One of my worst failings (as I am constantly telling myself) is my strong critical voice. In my defence, I am as critical of myself as I am of other people, so I know how rubbish it feels to be on the receiving end of relentless negative feedback. I speak from experience when I share my belief that the constant barrage of messaging from Downing Street for us to try harder to follow ‘the rules’ – and the media’s obsession with doom scrolling through our collective failure to send Covid packing – is a lesson in how not to affect a change in public behaviour. Change of slide please.

In my teaching life, I learnt quickly that if you keep a whole class in for a detention on account of just one student failing to complete their work, then you quickly lose the respect of the room. Take heed Boris.

I loved the tale my father used to tell of the Cold North Wind and the Summer Sun: admittedly I have since discovered that Aesop should really take some credit for this fable, but I prefer to believe that my raconteur of a father conjured up this narrative to teach his youngest daughter that projected negative criticism rarely wins a popularity contest. I am sure you know the story – it follows a competition between the North Wind and the Sun to decide which of them is stronger; they challenge each other to make a passing traveller remove his cloak. However hard the North Wind blows, the traveller only wraps his cloak tighter to keep warm, but when the Sun shines, the traveller is only too ready to take his cloak off straight away.

I rest my case.

Probably like you, I find that I feel I am suffering from the cold chill of negative feedback; not only does every headline, TV programme and telephone conversation centre around Jimmy Covid, but each also accuses ALL of us of blatantly flouting Covid regulations. I can feel a little rebellion coming on. I am not thinking of storming Capitol Hill, but I may just remove my mask for a moment, while I counter-argue this charge.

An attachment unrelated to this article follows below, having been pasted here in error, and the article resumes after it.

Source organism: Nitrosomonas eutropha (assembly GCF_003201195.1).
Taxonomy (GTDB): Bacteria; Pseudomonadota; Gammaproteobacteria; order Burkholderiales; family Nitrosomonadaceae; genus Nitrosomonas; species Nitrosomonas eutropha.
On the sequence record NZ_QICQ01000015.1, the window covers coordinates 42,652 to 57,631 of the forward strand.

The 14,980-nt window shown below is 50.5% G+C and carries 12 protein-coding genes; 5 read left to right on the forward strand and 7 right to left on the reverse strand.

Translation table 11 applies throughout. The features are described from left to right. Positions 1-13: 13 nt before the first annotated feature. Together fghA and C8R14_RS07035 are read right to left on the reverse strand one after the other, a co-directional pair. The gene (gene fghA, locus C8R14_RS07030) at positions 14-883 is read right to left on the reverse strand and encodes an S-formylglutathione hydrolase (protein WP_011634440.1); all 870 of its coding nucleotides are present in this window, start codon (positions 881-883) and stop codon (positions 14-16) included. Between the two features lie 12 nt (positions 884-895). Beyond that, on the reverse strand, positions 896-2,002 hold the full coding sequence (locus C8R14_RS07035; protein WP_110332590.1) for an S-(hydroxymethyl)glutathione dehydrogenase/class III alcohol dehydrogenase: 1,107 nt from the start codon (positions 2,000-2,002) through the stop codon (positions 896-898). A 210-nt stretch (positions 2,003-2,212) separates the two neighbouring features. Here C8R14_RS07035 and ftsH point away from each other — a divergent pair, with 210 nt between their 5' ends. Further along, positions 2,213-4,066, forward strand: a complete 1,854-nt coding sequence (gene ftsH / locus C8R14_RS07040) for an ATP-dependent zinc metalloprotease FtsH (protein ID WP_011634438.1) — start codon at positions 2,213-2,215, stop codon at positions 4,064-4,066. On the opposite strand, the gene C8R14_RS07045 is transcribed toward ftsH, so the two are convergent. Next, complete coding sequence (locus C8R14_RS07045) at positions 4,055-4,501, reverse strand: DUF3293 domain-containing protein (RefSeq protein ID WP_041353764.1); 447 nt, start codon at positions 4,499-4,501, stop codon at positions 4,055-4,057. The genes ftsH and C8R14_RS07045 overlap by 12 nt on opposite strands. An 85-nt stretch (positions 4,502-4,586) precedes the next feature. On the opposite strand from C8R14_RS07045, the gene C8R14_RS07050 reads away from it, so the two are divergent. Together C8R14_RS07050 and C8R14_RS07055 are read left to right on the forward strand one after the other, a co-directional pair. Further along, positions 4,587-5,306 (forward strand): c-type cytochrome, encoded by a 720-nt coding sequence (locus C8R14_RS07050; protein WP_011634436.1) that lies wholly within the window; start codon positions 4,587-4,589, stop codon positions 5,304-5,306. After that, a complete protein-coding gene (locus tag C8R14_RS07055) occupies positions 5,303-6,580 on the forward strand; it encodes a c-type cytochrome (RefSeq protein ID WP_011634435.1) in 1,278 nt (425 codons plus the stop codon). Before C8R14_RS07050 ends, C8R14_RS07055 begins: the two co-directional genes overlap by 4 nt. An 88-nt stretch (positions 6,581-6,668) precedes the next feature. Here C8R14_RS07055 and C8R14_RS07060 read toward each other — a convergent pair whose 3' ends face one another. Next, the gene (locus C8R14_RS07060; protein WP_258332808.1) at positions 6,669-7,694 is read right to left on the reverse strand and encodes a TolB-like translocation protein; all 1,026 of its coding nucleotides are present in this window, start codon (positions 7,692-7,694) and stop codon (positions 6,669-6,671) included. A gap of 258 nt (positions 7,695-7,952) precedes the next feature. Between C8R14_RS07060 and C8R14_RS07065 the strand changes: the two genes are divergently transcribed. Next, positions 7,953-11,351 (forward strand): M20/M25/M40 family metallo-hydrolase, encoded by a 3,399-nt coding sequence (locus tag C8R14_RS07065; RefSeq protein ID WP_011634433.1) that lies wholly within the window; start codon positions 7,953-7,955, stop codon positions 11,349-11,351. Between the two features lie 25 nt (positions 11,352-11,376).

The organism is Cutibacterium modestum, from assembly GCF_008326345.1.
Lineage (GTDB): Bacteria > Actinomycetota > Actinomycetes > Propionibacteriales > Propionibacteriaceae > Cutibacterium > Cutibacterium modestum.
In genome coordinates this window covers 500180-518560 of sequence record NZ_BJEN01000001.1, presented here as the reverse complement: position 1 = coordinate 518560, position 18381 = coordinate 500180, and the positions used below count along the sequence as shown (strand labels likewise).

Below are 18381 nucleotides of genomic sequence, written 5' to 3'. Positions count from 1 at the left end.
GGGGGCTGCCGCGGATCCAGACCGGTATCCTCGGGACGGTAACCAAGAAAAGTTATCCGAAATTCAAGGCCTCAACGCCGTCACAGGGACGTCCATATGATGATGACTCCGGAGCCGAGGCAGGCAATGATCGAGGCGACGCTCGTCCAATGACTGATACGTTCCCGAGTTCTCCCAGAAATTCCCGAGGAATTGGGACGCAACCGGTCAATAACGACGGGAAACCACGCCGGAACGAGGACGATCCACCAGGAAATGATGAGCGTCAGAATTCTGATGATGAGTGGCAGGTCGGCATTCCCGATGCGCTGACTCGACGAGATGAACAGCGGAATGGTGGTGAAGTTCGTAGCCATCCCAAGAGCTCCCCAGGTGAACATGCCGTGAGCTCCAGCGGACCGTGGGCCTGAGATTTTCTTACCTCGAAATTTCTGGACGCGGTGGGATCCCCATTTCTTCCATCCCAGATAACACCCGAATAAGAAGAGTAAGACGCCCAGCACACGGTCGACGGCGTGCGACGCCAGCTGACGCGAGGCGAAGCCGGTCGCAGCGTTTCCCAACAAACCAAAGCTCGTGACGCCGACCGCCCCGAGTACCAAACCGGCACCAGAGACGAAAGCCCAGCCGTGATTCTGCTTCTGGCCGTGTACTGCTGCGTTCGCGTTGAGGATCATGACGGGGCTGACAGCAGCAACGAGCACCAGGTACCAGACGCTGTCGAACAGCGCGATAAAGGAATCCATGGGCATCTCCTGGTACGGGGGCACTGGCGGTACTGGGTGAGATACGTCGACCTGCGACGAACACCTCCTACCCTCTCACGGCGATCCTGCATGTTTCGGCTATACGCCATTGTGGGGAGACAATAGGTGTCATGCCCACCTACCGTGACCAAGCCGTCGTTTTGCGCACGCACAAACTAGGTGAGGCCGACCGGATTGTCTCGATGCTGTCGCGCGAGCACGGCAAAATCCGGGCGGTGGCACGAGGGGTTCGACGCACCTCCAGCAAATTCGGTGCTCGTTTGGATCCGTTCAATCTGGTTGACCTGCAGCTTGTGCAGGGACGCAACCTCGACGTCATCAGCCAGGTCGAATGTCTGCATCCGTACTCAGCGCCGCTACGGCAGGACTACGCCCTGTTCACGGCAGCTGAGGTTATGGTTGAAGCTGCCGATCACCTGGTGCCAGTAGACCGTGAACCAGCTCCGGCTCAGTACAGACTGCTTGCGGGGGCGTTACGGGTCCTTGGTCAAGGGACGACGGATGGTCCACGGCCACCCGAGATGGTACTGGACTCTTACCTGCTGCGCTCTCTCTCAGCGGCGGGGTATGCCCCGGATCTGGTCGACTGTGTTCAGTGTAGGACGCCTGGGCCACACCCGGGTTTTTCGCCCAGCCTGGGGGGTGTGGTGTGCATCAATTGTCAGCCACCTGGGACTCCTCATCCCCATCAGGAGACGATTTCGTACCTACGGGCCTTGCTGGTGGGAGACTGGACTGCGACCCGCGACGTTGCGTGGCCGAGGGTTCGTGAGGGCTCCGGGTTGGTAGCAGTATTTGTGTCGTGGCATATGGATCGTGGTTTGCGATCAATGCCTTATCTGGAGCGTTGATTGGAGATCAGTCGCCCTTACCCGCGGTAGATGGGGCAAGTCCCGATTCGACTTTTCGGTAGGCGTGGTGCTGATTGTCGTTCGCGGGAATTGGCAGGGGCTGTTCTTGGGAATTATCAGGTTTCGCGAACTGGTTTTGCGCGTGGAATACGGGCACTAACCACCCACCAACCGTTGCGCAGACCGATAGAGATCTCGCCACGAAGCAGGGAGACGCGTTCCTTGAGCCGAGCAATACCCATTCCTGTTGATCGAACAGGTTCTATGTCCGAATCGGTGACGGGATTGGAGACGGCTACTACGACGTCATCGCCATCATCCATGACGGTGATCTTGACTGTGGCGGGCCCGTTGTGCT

Yes, we know that there have been covidiots packing the walkers’ car park at Pen-Y-Fan and I am sure that there have been a fair few house parties during lockdown, but I still feel we need to recognise the thousands of people just quietly getting on with complying by ‘the rules’ – however confusing these may be.

This week I detect a little shift in the media, an acknowledgment that we are becoming numb to their daily discussion of our failings. I hear a radio request for listeners to ‘shout out’ examples of good graced compliance from the majority of the public who are simply getting on with Covid regulations. Listeners quickly query why on Christmas Day news channels didn’t share photos of families across the country obediently swapping Christmas presents in service station car parks – all standing back from hermetically sealed presents which were then transferred into ongoing cars by drivers wearing festive PPE and trying not to cry in front of the children. All these families obediently resisted the temptation to hug each other and probably then all returned to a turkey of disproportionate size back at home – and perhaps even quarantined the presents they had just collected until they could have a Zoom communal present opening a few days later.